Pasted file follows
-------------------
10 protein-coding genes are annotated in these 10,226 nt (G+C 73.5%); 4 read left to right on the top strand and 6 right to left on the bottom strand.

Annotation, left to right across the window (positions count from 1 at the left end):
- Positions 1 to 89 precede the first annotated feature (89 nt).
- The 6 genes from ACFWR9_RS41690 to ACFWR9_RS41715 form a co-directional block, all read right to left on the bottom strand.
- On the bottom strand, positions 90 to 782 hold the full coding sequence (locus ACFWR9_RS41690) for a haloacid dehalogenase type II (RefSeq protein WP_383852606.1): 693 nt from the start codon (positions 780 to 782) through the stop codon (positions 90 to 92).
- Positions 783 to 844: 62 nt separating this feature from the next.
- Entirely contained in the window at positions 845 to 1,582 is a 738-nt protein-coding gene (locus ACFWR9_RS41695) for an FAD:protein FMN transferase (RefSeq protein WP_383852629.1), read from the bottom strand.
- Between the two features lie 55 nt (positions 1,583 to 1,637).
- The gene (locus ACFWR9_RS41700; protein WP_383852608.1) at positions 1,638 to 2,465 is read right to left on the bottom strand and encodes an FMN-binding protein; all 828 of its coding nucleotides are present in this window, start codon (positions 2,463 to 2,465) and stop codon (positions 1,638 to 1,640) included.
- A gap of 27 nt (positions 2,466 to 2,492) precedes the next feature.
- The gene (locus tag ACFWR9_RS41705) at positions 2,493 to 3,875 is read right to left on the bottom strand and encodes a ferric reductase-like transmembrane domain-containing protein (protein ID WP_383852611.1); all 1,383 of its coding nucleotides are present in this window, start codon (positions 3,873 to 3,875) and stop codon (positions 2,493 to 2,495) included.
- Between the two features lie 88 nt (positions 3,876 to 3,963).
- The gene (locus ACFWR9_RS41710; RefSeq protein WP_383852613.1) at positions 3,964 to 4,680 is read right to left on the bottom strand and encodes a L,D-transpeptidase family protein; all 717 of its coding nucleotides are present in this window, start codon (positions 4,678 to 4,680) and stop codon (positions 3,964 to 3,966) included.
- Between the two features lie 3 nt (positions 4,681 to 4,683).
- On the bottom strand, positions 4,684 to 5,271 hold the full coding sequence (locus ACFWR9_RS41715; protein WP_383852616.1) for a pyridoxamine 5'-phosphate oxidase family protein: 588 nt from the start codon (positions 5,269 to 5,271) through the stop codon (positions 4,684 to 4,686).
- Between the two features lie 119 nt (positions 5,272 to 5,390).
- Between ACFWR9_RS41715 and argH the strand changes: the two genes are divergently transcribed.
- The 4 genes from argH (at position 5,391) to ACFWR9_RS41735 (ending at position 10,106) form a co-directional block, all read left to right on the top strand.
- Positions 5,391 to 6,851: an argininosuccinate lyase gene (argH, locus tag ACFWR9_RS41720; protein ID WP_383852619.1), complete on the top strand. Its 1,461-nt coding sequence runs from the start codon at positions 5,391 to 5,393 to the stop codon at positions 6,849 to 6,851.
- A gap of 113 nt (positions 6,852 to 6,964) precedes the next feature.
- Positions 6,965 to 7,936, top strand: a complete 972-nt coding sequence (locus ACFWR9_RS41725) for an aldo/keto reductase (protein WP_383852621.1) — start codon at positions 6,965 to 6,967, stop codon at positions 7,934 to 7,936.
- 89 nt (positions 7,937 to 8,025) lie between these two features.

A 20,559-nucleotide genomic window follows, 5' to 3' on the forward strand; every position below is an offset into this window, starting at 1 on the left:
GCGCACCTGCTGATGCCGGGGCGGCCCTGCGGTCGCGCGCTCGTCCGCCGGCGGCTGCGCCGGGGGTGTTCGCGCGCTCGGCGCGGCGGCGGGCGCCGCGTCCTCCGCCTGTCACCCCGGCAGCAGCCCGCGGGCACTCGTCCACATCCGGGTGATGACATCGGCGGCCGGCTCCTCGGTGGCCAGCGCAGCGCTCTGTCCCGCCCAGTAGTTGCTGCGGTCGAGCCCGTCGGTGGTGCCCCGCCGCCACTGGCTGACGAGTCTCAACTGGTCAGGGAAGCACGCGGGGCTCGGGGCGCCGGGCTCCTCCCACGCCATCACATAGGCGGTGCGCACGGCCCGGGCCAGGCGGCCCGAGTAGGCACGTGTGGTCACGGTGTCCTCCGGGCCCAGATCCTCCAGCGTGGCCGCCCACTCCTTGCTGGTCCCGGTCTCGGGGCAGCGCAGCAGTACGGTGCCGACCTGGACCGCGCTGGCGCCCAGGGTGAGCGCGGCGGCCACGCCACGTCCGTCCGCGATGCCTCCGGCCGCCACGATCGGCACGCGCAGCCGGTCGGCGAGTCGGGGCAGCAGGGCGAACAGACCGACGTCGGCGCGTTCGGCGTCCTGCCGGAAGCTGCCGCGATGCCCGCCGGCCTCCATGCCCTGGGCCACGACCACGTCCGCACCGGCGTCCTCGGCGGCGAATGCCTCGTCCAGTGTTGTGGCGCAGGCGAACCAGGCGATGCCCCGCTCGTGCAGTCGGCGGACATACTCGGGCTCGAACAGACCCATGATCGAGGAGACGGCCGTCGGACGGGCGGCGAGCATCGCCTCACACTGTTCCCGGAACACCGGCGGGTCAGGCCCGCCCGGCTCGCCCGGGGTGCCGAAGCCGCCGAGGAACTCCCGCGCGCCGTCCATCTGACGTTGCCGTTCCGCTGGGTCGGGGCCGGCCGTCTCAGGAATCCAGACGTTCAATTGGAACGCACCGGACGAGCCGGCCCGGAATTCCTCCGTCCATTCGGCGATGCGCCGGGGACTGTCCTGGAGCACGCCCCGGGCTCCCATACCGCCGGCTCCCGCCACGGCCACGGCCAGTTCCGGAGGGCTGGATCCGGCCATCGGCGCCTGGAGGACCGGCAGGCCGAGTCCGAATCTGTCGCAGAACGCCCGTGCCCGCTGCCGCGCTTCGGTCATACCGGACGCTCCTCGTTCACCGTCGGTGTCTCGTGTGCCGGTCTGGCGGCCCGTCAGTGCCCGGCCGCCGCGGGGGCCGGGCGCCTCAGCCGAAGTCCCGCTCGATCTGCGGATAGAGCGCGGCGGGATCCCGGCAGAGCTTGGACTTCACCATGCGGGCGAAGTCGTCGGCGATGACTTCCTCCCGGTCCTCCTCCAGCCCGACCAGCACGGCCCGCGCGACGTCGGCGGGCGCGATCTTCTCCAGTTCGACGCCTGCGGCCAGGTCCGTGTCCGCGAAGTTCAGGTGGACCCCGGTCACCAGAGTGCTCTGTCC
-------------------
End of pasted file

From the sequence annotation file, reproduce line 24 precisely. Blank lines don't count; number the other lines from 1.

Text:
GCGCACCTGCTGATGCCGGGGCGGCCCTGCGGTCGCGCGCTCGTCCGCCGGCGGCTGCGCCGGGGGTGTTCGCGCGCTCGGCGCGGCGGCGGGCGCCGCGTCCTCCGCCTGTCACCCCGGCAGCAGCCCGCGGGCACTCGTCCACATCCGGGTGATGACATCGGCGGCCGGCTCCTCGGTGGCCAGCGCAGCGCTCTGTCCCGCCCAGTAGTTGCTGCGGTCGAGCCCGTCGGTGGTGCCCCGCCGCCACTGGCTGACGAGTCTCAACTGGTCAGGGAAGCACGCGGGGCTCGGGGCGCCGGGCTCCTCCCACGCCATCACATAGGCGGTGCGCACGGCCCGGGCCAGGCGGCCCGAGTAGGCACGTGTGGTCACGGTGTCCTCCGGGCCCAGATCCTCCAGCGTGGCCGCCCACTCCTTGCTGGTCCCGGTCTCGGGGCAGCGCAGCAGTACGGTGCCGACCTGGACCGCGCTGGCGCCCAGGGTGAGCGCGGCGGCCACGCCACGTCCGTCCGCGATGCCTCCGGCCGCCACGATCGGCACGCGCAGCCGGTCGGCGAGTCGGGGCAGCAGGGCGAACAGACCGACGTCGGCGCGTTCGGCGTCCTGCCGGAAGCTGCCGCGATGCCCGCCGGCCTCCATGCCCTGGGCCACGACCACGTCCGCACCGGCGTCCTCGGCGGCGAATGCCTCGTCCAGTGTTGTGGCGCAGGCGAACCAGGCGATGCCCCGCTCGTGCAGTCGGCGGACATACTCGGGCTCGAACAGACCCATGATCGAGGAGACGGCCGTCGGACGGGCGGCGAGCATCGCCTCACACTGTTCCCGGAACACCGGCGGGTCAGGCCCGCCCGGCTCGCCCGGGGTGCCGAAGCCGCCGAGGAACTCCCGCGCGCCGTCCATCTGACGTTGCCGTTCCGCTGGGTCGGGGCCGGCCGTCTCAGGAATCCAGACGTTCAATTGGAACGCACCGGACGAGCCGGCCCGGAATTCCTCCGTCCATTCGGCGATGCGCCGGGGACTGTCCTGGAGCACGCCCCGGGCTCCCATACCGCCGGCTCCCGCCACGGCCACGGCCAGTTCCGGAGGGCTGGATCCGGCCATCGGCGCCTGGAGGACCGGCAGGCCGAGTCCGAATCTGTCGCAGAACGCCCGTGCCCGCTGCCGCGCTTCGGTCATACCGGACGCTCCTCGTTCACCGTCGGTGTCTCGTGTGCCGGTCTGGCGGCCCGTCAGTGCCCGGCCGCCGCGGGGGCCGGGCGCCTCAGCCGAAGTCCCGCTCGATCTGCGGATAGAGCGCGGCGGGATCCCGGCAGAGCTTGGACTTCACCATGCGGGCGAAGTCGTCGGCGATGACTTCCTCCCGGTCCTCCTCCAGCCCGACCAGCACGGCCCGCGCGACGTCGGCGGGCGCGATCTTCTCCAGTTCGACGCCTGCGGCCAGGTCCGTGTCCGCGAAGTTCAGGTGGACCCCGGTCACCAGAGTGCTCTGTCC